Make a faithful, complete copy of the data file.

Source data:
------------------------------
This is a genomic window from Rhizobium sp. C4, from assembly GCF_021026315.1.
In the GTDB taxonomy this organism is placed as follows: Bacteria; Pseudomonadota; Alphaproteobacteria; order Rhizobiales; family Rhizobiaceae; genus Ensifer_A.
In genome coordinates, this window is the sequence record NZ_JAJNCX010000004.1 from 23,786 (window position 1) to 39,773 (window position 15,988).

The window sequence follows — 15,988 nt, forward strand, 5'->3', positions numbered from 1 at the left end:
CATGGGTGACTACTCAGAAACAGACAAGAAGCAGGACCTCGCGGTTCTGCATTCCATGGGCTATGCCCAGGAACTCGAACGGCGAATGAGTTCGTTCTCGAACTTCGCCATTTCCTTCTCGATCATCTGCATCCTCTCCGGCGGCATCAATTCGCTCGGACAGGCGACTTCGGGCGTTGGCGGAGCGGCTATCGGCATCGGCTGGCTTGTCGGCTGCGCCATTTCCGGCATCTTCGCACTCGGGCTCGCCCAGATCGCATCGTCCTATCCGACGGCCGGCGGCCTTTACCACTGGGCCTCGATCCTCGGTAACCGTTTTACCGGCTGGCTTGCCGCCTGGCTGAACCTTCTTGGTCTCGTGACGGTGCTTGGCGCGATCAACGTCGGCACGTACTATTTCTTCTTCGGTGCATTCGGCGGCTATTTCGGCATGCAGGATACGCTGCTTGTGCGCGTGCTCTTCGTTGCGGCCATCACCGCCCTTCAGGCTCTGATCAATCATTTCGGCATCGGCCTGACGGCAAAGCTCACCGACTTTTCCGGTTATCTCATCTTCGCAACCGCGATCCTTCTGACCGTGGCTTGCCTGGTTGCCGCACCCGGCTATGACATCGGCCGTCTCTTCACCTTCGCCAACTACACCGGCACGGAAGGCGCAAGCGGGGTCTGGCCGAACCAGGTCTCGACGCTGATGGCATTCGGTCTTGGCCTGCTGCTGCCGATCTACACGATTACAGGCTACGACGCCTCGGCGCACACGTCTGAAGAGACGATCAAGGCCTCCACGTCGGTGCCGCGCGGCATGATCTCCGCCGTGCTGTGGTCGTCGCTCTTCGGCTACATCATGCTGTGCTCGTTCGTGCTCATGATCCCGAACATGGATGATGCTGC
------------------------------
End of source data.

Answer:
This is a genomic window from Rhizobium sp. C4, from assembly GCF_021026315.1.
In the GTDB taxonomy this organism is placed as follows: Bacteria; Pseudomonadota; Alphaproteobacteria; order Rhizobiales; family Rhizobiaceae; genus Ensifer_A.
In genome coordinates, this window is the sequence record NZ_JAJNCX010000004.1 from 23,786 (window position 1) to 39,773 (window position 15,988).

The window sequence follows — 15,988 nt, forward strand, 5'->3', positions numbered from 1 at the left end:
CATGGGTGACTACTCAGAAACAGACAAGAAGCAGGACCTCGCGGTTCTGCATTCCATGGGCTATGCCCAGGAACTCGAACGGCGAATGAGTTCGTTCTCGAACTTCGCCATTTCCTTCTCGATCATCTGCATCCTCTCCGGCGGCATCAATTCGCTCGGACAGGCGACTTCGGGCGTTGGCGGAGCGGCTATCGGCATCGGCTGGCTTGTCGGCTGCGCCATTTCCGGCATCTTCGCACTCGGGCTCGCCCAGATCGCATCGTCCTATCCGACGGCCGGCGGCCTTTACCACTGGGCCTCGATCCTCGGTAACCGTTTTACCGGCTGGCTTGCCGCCTGGCTGAACCTTCTTGGTCTCGTGACGGTGCTTGGCGCGATCAACGTCGGCACGTACTATTTCTTCTTCGGTGCATTCGGCGGCTATTTCGGCATGCAGGATACGCTGCTTGTGCGCGTGCTCTTCGTTGCGGCCATCACCGCCCTTCAGGCTCTGATCAATCATTTCGGCATCGGCCTGACGGCAAAGCTCACCGACTTTTCCGGTTATCTCATCTTCGCAACCGCGATCCTTCTGACCGTGGCTTGCCTGGTTGCCGCACCCGGCTATGACATCGGCCGTCTCTTCACCTTCGCCAACTACACCGGCACGGAAGGCGCAAGCGGGGTCTGGCCGAACCAGGTCTCGACGCTGATGGCATTCGGTCTTGGCCTGCTGCTGCCGATCTACACGATTACAGGCTACGACGCCTCGGCGCACACGTCTGAAGAGACGATCAAGGCCTCCACGTCGGTGCCGCGCGGCATGATCTCCGCCGTGCTGTGGTCGTCGCTCTTCGGCTACATCATGCTGTGCTCGTTCGTGCTCATGATCCCGAACATGGATGATGCTGC